If you’ve ever had to keep a gap between your furniture and the wall because of a plug, you know how frustrating it can be. However, recessed outlets aim to fix this problem. Recessed outlets are newer outlets that are pushed into the wall. This means the space that a plug would normally take is absorbed into the wall. This removes the gap between the wall and furniture and ultimately gives you more space in your room.

#9 USB Outlets

Lastly, USBs are in high demand with all of the different devices that need charging daily. It can often seem like there simply aren’t enough outlets once all of the chargers get plugged in. This can be avoided by using new USB outlets. Instead of the traditional pronged outlets, USB outlets provide several USB ports for your cell phones, tablets, and other electronics to charge.

Which Type of Outlet Do I Need?

You want to make sure that your outlets meet current electric codes. This means that if you are installing new outlets you’ll need GFCI outlets near water sources and TRR outlets. As far as installing combo outlets or USB outlets, it comes down to personal preference and needs. You’ll also want to check your appliances and make sure you have the proper voltage. If you are unsure of whether your outlet will work with a new appliance, check with an electrician. The electricians at WireCraft electric can tell you if your outlet and circuit are strong enough. Before you attempt to replace or change any electrical outlet, please remember that working with electricity can be dangerous. Therefore, unless you are sure of what you are doing, it is always best to work with a trained professional on electrical outlet repair. Call us at 206-542-0208 today to set up an appointment.

0 0 Continue Reading →

What’s Involved in a Home Electrical Inspection 

Most home electrical inspection in the Seattle area requires three safety inspections: cover, service and final. For convenience, we would suggest having your electrician make these appointments for you. However, you can schedule these inspections yourself if you want to undertake the permitting process. 

Cover Inspection

Once all new circuits are wired, schedule the cover inspection. Do not cover any work with insulation, receptacles or wall switches until the work has been approved. Do not cover trenches, ditches or slabs either since cover inspections also include underground installations. 

Service and Feeder Inspection 

This inspection follows the installation of any electrical masts, meter bases, grounding electrode conductors, and branch circuits. 

Final Inspections 

This inspection follows the completion of your electrical work. You must have all equipment and appliances installed, grounded, and energized for final inspection. Make sure all the covers are in place and circuits are labeled. 

What Inspectors Look For 

All electricians must adhere to the National Electrical Code (NEC) as well as any local or state regulations. All states have different codes which is why your electrician needs to be licensed in your state. 

Electrical inspectors look for a plethora of potential safety hazards. You may be able to see some of these issues yourself. The best electricians know how to comply with local standards so the inspections should be straightforward. Some of the things inspectors look for include but are not limited to: 

  • Damaged or frayed wires 
  • Cords are in good conditions and do not show wear and tear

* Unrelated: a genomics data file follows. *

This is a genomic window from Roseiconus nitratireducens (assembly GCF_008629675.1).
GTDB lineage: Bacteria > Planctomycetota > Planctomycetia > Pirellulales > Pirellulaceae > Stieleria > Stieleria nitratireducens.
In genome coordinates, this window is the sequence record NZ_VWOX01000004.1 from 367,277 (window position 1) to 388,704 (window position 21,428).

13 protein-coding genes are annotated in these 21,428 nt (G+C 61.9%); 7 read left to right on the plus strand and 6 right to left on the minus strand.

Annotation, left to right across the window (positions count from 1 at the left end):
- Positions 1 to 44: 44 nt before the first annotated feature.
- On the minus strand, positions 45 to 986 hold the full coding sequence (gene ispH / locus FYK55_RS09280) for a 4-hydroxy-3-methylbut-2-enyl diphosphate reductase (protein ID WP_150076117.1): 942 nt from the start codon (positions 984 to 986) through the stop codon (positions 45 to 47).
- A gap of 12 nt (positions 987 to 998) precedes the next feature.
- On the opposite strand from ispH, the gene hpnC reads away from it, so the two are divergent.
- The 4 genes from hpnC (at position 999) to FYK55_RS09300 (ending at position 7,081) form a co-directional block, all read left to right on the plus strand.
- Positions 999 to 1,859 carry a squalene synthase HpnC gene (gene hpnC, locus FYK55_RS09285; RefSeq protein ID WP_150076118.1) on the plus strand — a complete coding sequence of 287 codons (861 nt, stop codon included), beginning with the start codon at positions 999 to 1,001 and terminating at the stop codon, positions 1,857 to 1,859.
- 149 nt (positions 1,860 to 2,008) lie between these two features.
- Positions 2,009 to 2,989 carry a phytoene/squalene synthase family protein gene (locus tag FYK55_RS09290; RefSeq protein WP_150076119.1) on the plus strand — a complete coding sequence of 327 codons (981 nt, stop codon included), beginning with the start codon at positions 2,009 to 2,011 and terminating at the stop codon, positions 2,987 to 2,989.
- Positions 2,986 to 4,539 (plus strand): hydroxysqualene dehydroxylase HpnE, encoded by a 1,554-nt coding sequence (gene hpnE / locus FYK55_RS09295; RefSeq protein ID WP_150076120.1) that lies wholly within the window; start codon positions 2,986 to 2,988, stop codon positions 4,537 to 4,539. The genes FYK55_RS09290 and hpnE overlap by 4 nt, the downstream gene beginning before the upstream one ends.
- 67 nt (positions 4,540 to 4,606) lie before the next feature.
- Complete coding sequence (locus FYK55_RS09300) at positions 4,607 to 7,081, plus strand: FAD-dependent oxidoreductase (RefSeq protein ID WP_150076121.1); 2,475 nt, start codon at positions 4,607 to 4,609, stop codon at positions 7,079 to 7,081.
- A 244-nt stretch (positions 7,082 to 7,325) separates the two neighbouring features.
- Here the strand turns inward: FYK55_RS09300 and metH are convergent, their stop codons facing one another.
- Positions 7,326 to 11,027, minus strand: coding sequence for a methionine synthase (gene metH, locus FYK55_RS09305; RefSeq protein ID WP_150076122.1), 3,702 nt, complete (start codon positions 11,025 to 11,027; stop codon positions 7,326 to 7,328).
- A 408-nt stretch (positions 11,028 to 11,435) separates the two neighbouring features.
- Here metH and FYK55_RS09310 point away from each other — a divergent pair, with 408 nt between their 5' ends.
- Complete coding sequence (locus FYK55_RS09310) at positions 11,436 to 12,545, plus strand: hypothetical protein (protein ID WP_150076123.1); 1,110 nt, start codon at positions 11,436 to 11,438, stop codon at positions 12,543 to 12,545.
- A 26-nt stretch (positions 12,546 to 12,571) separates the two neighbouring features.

• Correct wires are used 
  • Circuit breakers are properly sized 
  • Ensure circuit breaker boxes are not overloaded 
  • Ground fault circuit interrupters are wired correctly 
  • Wiring to the electrical panel is properly grounded 
  • House is compliant with branch-circuit voltage limitations 
  • All conductors of a circuit are grouped together 
  • Switches in wet or damp locations are properly installed in weatherproof enclosures
  • All appliances are grounded 
  • Wiring is suitable for current capacity 
  • Outlets are properly spaced 
  • All light fixtures have diffusers installed 

 

The list goes on! At Wire Craft, our experienced electricians can take the load off your shoulders and make sure your electrical systems are up to local Washington codes. More importantly, your home will be much safer with compliant, up-to-date electrical systems.

0 0 Continue Reading →

Upgrading Electrical Panel 

In a previous post, we took you inside and toured the anatomy of your home’s main electrical panel. This nifty devices controls the power distribution and electricity in your home. 

Upgrading your electrical panel is not something we would ever recommend doing yourself. It’s risky and technical so hiring an electrician is the best way to go. 

Do You Still Have a Fuse Box?

Homes older than the 1960’s operated on fuse boxes instead of circuit breakers. Fuses burn out and have to be replaced, but circuit breakers just need to be switched back on. For safety and convenience, we would recommend upgrading your fuse box to a circuit breaker. 

How Old is your Home? 

Homes that are 20 or 30 years old, typically have lower amperage capacity in their electrical panels. Most homes of this vintage support 60 or 100 amps versus today’s electrical panels which support an average of 200 amps which is more suitable for current lifestyles. 

Does your Panel Feel Warm? 

A panel that feels warm to the touch may be overloaded and could use an upgrade. Ask your electrician for an expert opinion. 

Does your Panel Trip Often? 

If your panel trips often or you hear a crackling noise, this typically means that you have more appliances or devices plugged into a circuit than it can support. This usually means it’s time for an upgrade. If your appliances are not running at capacity this could also be a sign that panels are outdated or overloaded.